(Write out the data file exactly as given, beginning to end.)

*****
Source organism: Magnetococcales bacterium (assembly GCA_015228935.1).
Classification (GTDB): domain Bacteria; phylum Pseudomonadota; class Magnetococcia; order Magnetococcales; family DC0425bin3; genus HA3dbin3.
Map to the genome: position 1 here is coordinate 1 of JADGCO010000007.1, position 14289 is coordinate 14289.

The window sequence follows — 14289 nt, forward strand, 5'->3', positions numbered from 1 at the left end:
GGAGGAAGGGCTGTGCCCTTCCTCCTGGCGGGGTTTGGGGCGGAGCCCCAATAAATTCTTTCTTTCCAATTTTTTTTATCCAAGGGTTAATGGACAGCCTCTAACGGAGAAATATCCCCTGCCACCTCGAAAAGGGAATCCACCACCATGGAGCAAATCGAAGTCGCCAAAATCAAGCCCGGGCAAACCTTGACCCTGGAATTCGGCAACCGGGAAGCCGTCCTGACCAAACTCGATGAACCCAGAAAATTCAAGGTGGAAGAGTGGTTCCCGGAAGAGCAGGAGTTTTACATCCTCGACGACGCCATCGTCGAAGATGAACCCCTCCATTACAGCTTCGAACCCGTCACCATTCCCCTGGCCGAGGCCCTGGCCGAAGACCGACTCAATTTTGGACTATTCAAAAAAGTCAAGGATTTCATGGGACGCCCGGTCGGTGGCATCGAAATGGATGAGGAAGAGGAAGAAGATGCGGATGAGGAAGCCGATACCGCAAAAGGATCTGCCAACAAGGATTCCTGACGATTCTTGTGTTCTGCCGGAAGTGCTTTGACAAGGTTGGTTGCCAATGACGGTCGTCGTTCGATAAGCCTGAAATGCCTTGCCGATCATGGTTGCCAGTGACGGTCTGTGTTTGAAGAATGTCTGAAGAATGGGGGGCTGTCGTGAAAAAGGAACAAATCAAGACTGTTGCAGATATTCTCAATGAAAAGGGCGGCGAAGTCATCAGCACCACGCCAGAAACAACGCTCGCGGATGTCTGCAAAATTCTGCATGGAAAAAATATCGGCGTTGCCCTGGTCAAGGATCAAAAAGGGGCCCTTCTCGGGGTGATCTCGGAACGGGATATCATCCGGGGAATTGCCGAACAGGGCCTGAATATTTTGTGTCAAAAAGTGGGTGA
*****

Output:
Source organism: Magnetococcales bacterium (assembly GCA_015228935.1).
Classification (GTDB): domain Bacteria; phylum Pseudomonadota; class Magnetococcia; order Magnetococcales; family DC0425bin3; genus HA3dbin3.
Map to the genome: position 1 here is coordinate 1 of JADGCO010000007.1, position 14289 is coordinate 14289.

The window sequence follows — 14289 nt, forward strand, 5'->3', positions numbered from 1 at the left end:
GGAGGAAGGGCTGTGCCCTTCCTCCTGGCGGGGTTTGGGGCGGAGCCCCAATAAATTCTTTCTTTCCAATTTTTTTTATCCAAGGGTTAATGGACAGCCTCTAACGGAGAAATATCCCCTGCCACCTCGAAAAGGGAATCCACCACCATGGAGCAAATCGAAGTCGCCAAAATCAAGCCCGGGCAAACCTTGACCCTGGAATTCGGCAACCGGGAAGCCGTCCTGACCAAACTCGATGAACCCAGAAAATTCAAGGTGGAAGAGTGGTTCCCGGAAGAGCAGGAGTTTTACATCCTCGACGACGCCATCGTCGAAGATGAACCCCTCCATTACAGCTTCGAACCCGTCACCATTCCCCTGGCCGAGGCCCTGGCCGAAGACCGACTCAATTTTGGACTATTCAAAAAAGTCAAGGATTTCATGGGACGCCCGGTCGGTGGCATCGAAATGGATGAGGAAGAGGAAGAAGATGCGGATGAGGAAGCCGATACCGCAAAAGGATCTGCCAACAAGGATTCCTGACGATTCTTGTGTTCTGCCGGAAGTGCTTTGACAAGGTTGGTTGCCAATGACGGTCGTCGTTCGATAAGCCTGAAATGCCTTGCCGATCATGGTTGCCAGTGACGGTCTGTGTTTGAAGAATGTCTGAAGAATGGGGGGCTGTCGTGAAAAAGGAACAAATCAAGACTGTTGCAGATATTCTCAATGAAAAGGGCGGCGAAGTCATCAGCACCACGCCAGAAACAACGCTCGCGGATGTCTGCAAAATTCTGCATGGAAAAAATATCGGCGTTGCCCTGGTCAAGGATCAAAAAGGGGCCCTTCTCGGGGTGATCTCGGAACGGGATATCATCCGGGGAATTGCCGAACAGGGCCTGAATATTTTGTGTCAAAAAGTGGGTGA